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Gonzales Gets Marching Orders

More than three months after President Bush urged the Senate to quickly confirm Alberto Gonzales, the new attorney general was ceremonially sworn-in Monday at the Justice Department.

"Today it is my honor to call this humble son of Texas the 80th Attorney General of the United States," Mr. Bush said of his former White House counsel, who becomes the first Hispanic to serve as the nation's top law enforcement officer.

"With Al's leadership, the Department of Justice will defend the security of all Americans and the liberty of all Americans," the president said.

Mr. Bush used the event to call on Congress to renew all provisions of the USA Patriot Act this year. "We must not allow the passage of time or the illusion of safety to weaken our resolve in this new war," he said.

The president also argued that the Senate must give his nominees for the federal bench up-or-down votes without delay to fill vacancies in the courts.

The Patriot Act, passed in the wake of the Sept. 11 terrorist attacks, bolstered FBI surveillance and law-enforcement powers in terror cases, increased use of material witness warrants to hold suspects incommunicado for months, and allowed secret proceedings in immigration cases.

Civil liberties groups and privacy advocates lambasted the law because they said it undermines freedom. But Mr. Bush said the act "has been vital to our success in tracking terrorists and disrupting their plans." He noted that many key elements of the law are set to expire at the end of the year and said Congress must act quickly to renew it.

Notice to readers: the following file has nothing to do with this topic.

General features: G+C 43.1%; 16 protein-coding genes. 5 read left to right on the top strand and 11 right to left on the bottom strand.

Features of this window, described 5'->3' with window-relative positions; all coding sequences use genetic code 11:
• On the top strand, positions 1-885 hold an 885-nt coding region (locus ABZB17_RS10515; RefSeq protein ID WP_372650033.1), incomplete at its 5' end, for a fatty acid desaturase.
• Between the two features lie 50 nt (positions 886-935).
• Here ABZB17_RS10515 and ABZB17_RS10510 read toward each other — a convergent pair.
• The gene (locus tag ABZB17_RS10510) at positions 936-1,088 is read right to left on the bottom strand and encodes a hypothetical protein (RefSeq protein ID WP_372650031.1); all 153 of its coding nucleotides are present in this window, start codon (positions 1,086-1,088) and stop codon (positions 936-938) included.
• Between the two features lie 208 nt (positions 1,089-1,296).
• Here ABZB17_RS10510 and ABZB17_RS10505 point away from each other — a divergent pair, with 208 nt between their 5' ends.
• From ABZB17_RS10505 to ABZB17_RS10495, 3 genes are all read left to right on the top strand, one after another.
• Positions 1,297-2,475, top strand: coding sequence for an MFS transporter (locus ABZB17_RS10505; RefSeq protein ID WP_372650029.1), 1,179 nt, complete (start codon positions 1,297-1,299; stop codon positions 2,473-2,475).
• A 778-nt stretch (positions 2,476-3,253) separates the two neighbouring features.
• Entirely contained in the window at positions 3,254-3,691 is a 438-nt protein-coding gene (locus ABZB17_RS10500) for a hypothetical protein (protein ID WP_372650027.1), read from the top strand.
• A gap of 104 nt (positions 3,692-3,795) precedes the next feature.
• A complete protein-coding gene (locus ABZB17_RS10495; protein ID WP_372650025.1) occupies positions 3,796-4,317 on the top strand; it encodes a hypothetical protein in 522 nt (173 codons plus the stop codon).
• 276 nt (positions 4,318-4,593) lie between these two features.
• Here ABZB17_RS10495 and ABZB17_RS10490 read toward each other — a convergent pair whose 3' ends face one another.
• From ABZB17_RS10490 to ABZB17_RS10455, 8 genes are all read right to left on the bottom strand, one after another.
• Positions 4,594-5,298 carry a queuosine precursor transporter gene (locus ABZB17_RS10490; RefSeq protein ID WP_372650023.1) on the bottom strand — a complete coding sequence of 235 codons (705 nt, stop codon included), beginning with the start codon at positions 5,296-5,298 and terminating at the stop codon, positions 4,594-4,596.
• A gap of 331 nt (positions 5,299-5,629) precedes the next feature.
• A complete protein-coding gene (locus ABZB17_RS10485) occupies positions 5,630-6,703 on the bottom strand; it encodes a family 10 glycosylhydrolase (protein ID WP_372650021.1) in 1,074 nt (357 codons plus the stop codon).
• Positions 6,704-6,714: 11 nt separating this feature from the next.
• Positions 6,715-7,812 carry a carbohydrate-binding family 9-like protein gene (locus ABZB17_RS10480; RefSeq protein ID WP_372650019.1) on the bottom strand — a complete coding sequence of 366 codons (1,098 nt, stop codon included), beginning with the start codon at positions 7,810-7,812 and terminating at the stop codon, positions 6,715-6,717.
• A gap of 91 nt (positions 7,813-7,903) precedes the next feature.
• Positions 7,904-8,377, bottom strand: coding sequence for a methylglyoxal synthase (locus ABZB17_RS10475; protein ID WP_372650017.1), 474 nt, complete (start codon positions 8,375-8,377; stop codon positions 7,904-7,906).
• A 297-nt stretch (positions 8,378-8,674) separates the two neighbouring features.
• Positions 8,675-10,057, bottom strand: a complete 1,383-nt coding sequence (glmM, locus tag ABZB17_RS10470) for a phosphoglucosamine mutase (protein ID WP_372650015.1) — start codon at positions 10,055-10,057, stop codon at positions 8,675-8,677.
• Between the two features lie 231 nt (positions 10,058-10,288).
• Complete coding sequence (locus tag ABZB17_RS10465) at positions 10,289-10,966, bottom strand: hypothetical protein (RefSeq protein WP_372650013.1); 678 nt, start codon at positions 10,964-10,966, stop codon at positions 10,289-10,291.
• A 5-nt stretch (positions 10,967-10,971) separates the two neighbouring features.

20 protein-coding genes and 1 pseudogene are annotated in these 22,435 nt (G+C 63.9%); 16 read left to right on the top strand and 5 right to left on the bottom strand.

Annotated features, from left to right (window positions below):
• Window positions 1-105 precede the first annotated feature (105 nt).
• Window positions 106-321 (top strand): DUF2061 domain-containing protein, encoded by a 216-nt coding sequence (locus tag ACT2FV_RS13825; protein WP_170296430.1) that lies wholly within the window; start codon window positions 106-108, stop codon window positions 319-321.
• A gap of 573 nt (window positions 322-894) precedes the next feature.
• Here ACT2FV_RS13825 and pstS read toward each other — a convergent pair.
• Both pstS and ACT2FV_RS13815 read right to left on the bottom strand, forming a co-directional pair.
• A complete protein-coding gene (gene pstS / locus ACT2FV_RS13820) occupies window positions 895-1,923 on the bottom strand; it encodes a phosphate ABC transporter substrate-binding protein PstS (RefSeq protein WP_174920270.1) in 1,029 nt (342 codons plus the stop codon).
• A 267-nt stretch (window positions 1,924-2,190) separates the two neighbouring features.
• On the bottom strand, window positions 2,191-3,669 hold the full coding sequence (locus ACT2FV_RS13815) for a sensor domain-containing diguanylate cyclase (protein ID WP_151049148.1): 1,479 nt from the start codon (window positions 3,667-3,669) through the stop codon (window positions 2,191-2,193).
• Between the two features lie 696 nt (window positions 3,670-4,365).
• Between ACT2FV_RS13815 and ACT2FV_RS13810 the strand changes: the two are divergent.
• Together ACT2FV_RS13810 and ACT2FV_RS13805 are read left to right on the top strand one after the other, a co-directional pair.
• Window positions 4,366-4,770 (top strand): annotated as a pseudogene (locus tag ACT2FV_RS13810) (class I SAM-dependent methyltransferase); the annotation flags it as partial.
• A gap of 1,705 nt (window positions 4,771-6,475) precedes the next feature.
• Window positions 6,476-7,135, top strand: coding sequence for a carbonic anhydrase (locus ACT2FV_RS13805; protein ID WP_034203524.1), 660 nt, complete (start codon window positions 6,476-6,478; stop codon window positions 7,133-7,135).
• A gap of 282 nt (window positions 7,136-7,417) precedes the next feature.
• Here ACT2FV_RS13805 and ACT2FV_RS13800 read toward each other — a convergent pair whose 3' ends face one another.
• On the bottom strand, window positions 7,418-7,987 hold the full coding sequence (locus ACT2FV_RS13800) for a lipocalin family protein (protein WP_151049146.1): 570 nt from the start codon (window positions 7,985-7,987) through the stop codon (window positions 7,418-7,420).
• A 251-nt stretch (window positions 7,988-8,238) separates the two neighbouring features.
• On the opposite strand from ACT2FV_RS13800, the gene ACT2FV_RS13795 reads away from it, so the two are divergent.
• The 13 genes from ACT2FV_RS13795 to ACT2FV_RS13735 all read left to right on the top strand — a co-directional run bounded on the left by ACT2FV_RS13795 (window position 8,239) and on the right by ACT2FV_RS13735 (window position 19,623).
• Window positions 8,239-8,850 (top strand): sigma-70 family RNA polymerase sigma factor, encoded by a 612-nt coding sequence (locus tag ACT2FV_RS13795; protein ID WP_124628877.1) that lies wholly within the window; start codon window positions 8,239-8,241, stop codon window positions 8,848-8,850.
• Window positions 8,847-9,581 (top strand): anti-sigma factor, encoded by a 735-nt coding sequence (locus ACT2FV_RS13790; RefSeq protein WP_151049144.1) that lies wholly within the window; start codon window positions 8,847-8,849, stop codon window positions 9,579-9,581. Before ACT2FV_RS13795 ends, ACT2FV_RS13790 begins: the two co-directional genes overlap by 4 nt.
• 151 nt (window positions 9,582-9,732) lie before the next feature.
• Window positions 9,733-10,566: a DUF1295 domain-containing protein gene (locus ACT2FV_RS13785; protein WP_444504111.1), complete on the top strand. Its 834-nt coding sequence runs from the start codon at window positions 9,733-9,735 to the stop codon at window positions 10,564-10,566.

The Patriot Act was pushed by Gonzales' predecessor, John Ashcroft, who was in the audience as Gonzales took his oath from Supreme Court Justice Sandra Day O'Connor. Mr. Bush lauded Ashcroft's tireless efforts to make America safer as he oversaw a drop in violent crime besides his counterterrorism work.

Gonzales, who served as White House counsel during the last four years, said he would be a part of Mr. Bush's team but his first allegiance will be to the Constitution.

"I am confident that in the days and years ahead we in the department will work together tirelessly to address terrorism and other threats to our nation and to confront injustice with integrity and devotion to our highest ideals," Gonzales said.

Gonzales was confirmed by the Senate on a 60-36 vote on Feb. 3 despite Democratic complaints that he helped craft questionable U.S. policies on the treatment of foreign prisoners.

Democrats also complained that Gonzales, as a longtime friend and associate of Mr. Bush's, was too beholden to the president to be attorney general.

Gonzales was officially sworn-in shortly after the Senate vote.

During his confirmation hearing, some Democrats charged that Gonzales' January 2002 memo as White House counsel led to the abuse of suspected terrorists in Iraq and Afghanistan. The memo argued that the fight against terrorism "renders obsolete Geneva's strict limitations on questioning of enemy prisoners and renders quaint some of its provisions."

Pressed by senators on the issue, Gonzales defended the memo and that the treaty's protections did not extend to al Qaeda and other suspected terrorists, but declared, "Torture and abuse will not be tolerated by this administration.,"

He told senators that as attorney general he would "ensure the Department of Justice aggressively pursues those responsible for such abhorrent actions."

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